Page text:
Devices & Diagnostics

Promising University of Minnesota startup Orasi Medical shuts down

Orasi Medical, a University of Minnesota software startup that was marketing its technology to drug companies,  has closed its doors. That is an astonishing collapse for a company that had inked licensing deals with the pharma giants like Novartis, been named by Red Herring magazine to its list of  Top 100 private companies globally and raised […]

Orasi Medical, a University of Minnesota software startup that was marketing its technology to drug companies,  has closed its doors.

That is an astonishing collapse for a company that had inked licensing deals with the pharma giants like Novartis, been named by Red Herring magazine to its list of  Top 100 private companies globally and raised at least $8 million since 2007 when it was founded.

The company’s basic technology came from the University of Minnesota, where its founder and previous chief executive Shawn Lyndon was CEO in residence. According to his LinkedIn profile, he left the company sometime in January 2011 and a new CEO Rajiv Khosla took over the reins in May. Lyndon is now based in Australia.

It appears that the company closed in December, according to the LinkedIn profile of Sarah Haecker, who was Orasi’s vice president of pharmaceutical business development between October 2009 and December.

It wasn’t exactly clear what led to the company’s demise. A University of Minnesota spokesman referred comment to the company’s board and CFO Dallas Steiner. Steiner did not immediately respond to an email seeking comment. Mike Jerstad, a board member and partner with Prairie Gold Venture Partners, a major investor in Orasi, did not return a call seeking comment.

Frank Jaskulke, director of member services at LifeScience Alley, a Minnesota trade group, said the company was in the process of selling its intellectual property — the parts that were not licensed from the University — to other companies. He said the startup did not fail because of “bad management” but because it had reached that inflection point in the life of all young firms where a decision has to be made whether to move forward or not.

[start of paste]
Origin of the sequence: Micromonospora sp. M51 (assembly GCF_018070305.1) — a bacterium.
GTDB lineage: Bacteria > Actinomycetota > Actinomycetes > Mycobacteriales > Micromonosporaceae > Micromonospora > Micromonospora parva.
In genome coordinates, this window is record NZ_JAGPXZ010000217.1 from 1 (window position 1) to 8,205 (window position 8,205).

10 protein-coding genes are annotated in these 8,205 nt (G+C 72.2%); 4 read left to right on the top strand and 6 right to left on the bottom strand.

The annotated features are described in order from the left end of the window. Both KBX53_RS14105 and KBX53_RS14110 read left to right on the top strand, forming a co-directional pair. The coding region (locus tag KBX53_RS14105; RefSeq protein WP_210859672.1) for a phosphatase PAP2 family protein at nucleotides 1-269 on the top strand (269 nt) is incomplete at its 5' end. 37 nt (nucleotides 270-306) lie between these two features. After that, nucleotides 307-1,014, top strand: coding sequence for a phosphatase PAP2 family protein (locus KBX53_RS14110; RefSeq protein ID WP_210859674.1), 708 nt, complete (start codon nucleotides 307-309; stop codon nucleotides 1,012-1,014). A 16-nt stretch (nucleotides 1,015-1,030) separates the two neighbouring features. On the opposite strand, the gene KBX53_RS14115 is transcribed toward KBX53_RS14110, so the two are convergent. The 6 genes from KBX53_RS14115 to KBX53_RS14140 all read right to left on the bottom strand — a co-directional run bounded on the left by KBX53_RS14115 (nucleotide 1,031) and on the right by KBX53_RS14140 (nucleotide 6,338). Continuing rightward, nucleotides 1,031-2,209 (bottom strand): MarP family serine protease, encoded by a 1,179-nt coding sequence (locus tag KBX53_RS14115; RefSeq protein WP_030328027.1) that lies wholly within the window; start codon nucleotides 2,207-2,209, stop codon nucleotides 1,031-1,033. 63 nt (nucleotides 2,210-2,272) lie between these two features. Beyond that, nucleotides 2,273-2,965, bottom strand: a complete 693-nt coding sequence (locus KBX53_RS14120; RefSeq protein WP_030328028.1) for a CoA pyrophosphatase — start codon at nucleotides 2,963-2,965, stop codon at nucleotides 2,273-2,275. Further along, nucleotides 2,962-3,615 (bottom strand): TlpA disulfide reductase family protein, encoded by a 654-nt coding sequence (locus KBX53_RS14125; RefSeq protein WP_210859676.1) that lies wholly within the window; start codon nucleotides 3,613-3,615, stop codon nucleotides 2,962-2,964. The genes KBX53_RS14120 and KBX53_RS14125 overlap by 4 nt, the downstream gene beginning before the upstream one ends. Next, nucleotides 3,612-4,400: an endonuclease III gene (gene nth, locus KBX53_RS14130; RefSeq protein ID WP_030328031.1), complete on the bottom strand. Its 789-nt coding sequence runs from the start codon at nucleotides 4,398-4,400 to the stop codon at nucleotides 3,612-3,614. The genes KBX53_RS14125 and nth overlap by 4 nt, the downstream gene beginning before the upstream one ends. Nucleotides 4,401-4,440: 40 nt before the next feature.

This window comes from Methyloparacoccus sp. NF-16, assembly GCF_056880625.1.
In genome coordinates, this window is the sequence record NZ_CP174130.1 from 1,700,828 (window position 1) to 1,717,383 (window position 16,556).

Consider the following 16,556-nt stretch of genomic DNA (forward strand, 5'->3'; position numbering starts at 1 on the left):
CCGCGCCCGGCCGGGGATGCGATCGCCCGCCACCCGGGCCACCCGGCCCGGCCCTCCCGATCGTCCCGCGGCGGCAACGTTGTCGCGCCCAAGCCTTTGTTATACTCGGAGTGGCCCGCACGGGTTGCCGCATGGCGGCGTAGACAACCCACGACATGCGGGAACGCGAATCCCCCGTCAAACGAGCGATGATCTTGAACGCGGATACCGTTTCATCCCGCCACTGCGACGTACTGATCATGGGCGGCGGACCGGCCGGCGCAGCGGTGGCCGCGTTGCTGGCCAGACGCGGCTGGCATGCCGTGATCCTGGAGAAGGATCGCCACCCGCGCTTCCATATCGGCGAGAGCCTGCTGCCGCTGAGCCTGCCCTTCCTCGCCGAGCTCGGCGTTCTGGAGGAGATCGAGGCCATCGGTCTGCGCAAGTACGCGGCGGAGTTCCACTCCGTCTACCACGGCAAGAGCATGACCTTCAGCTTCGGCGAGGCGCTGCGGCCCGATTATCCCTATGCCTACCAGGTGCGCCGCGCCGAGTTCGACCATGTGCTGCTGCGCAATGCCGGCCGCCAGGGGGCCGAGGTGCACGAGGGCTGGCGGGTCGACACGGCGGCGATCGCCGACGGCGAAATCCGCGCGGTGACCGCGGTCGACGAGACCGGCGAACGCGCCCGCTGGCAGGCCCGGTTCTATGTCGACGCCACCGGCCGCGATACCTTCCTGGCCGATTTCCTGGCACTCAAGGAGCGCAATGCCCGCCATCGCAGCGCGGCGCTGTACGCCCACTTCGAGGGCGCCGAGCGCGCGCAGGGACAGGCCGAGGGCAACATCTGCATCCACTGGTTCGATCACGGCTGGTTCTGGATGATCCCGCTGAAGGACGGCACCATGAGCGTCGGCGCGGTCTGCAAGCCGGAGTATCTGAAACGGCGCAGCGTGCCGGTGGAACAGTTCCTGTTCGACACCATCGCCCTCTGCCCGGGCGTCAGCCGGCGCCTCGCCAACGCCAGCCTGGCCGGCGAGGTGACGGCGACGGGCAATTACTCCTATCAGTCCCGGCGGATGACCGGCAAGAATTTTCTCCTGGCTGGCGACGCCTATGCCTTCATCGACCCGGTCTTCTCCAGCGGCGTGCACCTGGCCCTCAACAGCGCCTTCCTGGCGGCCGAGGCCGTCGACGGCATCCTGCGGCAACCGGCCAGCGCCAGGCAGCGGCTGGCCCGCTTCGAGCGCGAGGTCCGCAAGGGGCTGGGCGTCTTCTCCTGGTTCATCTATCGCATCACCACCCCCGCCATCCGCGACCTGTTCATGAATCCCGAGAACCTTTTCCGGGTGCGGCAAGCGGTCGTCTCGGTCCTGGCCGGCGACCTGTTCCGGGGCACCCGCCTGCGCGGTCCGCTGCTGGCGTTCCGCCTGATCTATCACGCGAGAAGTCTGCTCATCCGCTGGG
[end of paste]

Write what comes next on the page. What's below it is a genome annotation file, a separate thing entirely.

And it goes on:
“For them it was a no go,” Jaskulke said, declining to comment further.

Orasi began life in 2007 when it licensed an imaging technology from the University. The goal then was to develop the country’s first U.S. Food and Drug Administration-approved device to diagnose Alzheimer’s by using software that analyzes data from magnetoencephalography (MEG), which measures small electromagnetic signals from electrical activity in the brain in real time. The idea was to scan the brain of a suspected Alzheimer’s patient and contrast it against an image database of normal brain activity.

At one point the company said it owned the largest commercial database of magnetoencephalography (MEG) scans and was the only provider of MEG biomarkers — those critical, genetic clues that scientists use to identify diseases.

Later, the company changed course having realized that its technology would be valuable to drug companies who could use the database to determine whether or not to pursue a therapy instead of spend billions of dollars on a drug that has a high likelihood of failure. That led to partnerships with Novartis and Danish drug maker H/Lundbeck A/S.

Five months before its apparent demise, the company published results of a clinical trial measuring the severity of Alzheimer’s that showed the promise of its technology.